I've been thinking about this blog post for sometime and to be completely honest, I started to feel quite anxious. You see the truth is that I am yet to find my 'blogging voice'. For those of you who are seasoned bloggers, you may well be wondering why on earth I'm finding it so difficult to embrace this powerful learning tool. The answer is simple...fear, fear of getting 'it wrong', fear of getting 'me wrong'.
If you meet me in person, you'll soon realise that I talk a lot and have plenty to say, often using humour and gestures to communicate my thoughts. I genuinely love being around people and I'm very comfortable putting myself out there. Perhaps this is my mask, though? For as soon as you put me in front of a blog, an opportunity to really show my authentic self, I become paralyzed with the fear.
So in sharing this with you, I'm removing my mask because you see, I believe that we are all capable of wearing one, both women and men. We are all capable of wearing one not for deception but to mask our vulnerability or to help us 'fit in' with the image that we feel others want from us. I could have written this blog and none of you would have known the discomfort it caused me and so in sharing it, I'm embracing the uncomfortableness that I felt; not hiding from it but instead trying to learn from it.
The Japanese say we all have three faces - which helps to explain where the notion of masks comes from.
In Fierce Conversations, Susan Scott talks a lot about showing others who your are within the conversations that we have- come out from behind the mask and make it real. This fits in with the third face - our true authentic self. Susan isn't only talking to women here, she's talking to men as well. However, women are often the ones who are accused of wearing a mask but I challenge this as being something that all human beings do, especially if there is an element of risk and being vulnerable. People wear masks in all manner of situations like a date or meeting someone new. I think it is more about being ok with who you are and understanding that with or without a mask - others will judge you. But that is ok. Uncomfortable but ok.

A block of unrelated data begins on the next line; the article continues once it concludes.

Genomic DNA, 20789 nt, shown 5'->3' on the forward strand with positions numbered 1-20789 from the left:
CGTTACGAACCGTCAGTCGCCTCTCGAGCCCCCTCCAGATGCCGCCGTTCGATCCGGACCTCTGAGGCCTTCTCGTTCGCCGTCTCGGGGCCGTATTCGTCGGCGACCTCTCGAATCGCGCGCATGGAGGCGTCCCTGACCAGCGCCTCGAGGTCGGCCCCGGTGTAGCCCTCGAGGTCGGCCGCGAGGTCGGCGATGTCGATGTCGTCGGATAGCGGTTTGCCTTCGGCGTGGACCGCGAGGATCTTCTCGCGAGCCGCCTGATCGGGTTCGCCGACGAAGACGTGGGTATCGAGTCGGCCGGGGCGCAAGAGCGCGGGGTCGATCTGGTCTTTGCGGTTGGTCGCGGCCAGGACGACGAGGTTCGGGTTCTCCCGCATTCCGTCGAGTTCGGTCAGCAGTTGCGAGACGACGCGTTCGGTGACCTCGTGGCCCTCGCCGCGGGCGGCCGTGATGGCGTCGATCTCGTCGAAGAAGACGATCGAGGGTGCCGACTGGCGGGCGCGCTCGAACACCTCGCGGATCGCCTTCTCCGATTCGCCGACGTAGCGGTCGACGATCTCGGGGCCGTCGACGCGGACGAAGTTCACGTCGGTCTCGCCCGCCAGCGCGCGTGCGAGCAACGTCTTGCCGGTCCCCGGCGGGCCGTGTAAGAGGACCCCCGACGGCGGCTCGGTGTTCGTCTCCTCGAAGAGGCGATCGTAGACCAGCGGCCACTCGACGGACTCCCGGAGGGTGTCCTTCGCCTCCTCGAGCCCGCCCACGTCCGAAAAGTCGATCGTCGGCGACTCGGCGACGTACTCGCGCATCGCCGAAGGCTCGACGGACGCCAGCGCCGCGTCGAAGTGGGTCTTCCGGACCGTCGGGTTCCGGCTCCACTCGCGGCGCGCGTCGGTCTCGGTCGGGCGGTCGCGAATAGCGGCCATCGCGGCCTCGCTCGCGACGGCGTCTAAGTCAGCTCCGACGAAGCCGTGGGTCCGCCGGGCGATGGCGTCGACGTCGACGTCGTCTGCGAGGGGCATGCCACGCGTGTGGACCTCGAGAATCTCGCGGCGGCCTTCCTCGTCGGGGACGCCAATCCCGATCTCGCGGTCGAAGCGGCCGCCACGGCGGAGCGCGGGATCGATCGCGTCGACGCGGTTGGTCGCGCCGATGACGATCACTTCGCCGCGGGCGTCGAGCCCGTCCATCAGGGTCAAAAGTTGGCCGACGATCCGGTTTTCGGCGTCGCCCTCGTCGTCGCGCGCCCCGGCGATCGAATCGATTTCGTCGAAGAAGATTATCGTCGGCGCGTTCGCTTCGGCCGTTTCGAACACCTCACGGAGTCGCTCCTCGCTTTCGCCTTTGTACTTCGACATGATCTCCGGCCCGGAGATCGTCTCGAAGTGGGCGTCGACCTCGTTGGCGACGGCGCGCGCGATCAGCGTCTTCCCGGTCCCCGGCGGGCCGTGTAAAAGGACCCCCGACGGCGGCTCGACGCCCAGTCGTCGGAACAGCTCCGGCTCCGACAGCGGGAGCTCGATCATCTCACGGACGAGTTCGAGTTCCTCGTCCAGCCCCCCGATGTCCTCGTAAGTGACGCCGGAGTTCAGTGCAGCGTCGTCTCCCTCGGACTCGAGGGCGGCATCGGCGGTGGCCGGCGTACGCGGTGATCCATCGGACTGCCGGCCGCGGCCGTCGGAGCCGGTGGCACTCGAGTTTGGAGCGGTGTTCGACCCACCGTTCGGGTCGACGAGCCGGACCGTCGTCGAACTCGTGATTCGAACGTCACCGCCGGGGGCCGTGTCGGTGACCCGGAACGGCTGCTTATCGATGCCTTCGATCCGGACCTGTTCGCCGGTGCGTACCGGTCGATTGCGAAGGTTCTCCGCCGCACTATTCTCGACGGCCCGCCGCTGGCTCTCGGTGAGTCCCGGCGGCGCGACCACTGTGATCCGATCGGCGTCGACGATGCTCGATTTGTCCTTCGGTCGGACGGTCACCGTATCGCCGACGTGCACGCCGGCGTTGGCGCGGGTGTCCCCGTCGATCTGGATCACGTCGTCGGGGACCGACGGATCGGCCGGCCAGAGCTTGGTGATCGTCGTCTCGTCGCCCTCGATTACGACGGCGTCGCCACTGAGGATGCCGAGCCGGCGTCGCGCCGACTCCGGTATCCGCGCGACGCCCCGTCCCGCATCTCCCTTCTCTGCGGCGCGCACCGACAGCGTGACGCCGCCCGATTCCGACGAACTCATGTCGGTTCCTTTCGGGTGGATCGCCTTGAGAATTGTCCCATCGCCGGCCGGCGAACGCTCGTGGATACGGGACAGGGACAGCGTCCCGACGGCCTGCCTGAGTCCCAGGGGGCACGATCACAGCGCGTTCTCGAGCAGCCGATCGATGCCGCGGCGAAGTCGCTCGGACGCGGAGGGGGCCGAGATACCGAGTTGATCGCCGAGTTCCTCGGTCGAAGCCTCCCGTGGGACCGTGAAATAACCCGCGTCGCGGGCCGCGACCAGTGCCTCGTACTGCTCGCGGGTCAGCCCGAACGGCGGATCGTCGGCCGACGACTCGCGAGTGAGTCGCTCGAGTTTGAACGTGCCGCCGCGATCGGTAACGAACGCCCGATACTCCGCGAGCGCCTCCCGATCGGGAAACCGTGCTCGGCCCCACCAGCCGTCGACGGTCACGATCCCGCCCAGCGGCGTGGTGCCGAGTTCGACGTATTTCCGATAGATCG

This notion of only women wearing masks is often down to the fact that we feel we have to battle so hard for our voices to be heard. We want to 'fit in'. Rarely are men ever subjected to so much scrutiny and judgement. If any masks get worn then it might be because women are made to feel as though they have to wear a mask to 'dumb down' their true selves but none of us should ever dim our light for anyone.
As women, we can often play down our light and one technique is to wear a mask. What if the REAL me isn't enough? Not smart enough, not witty enough. The mask is a form of protection and as humans, both women and men, it is a natural instinct to protect ourselves. The true issue here is the complex nature of identity for women because they have such a long history of being made to fit in to 'a role' and a status of what another wants (usually men) but sometimes other women.
However, I don't dismiss that men are equally as a capable of feeling the need to wear a mask. Recently, there has been a lot of discussion about whether or not men feel that it is acceptable to show their emotions and who they really are for fear of not being seen as 'manly'.
For me personally, the major point with regards to wearing a mask is whether or not you are ok with looking in the mirror without the mask. Your true self in all of its beauty. The third face - your truest reflection. This is important because that's the authenticity and integrity part. Not what others think.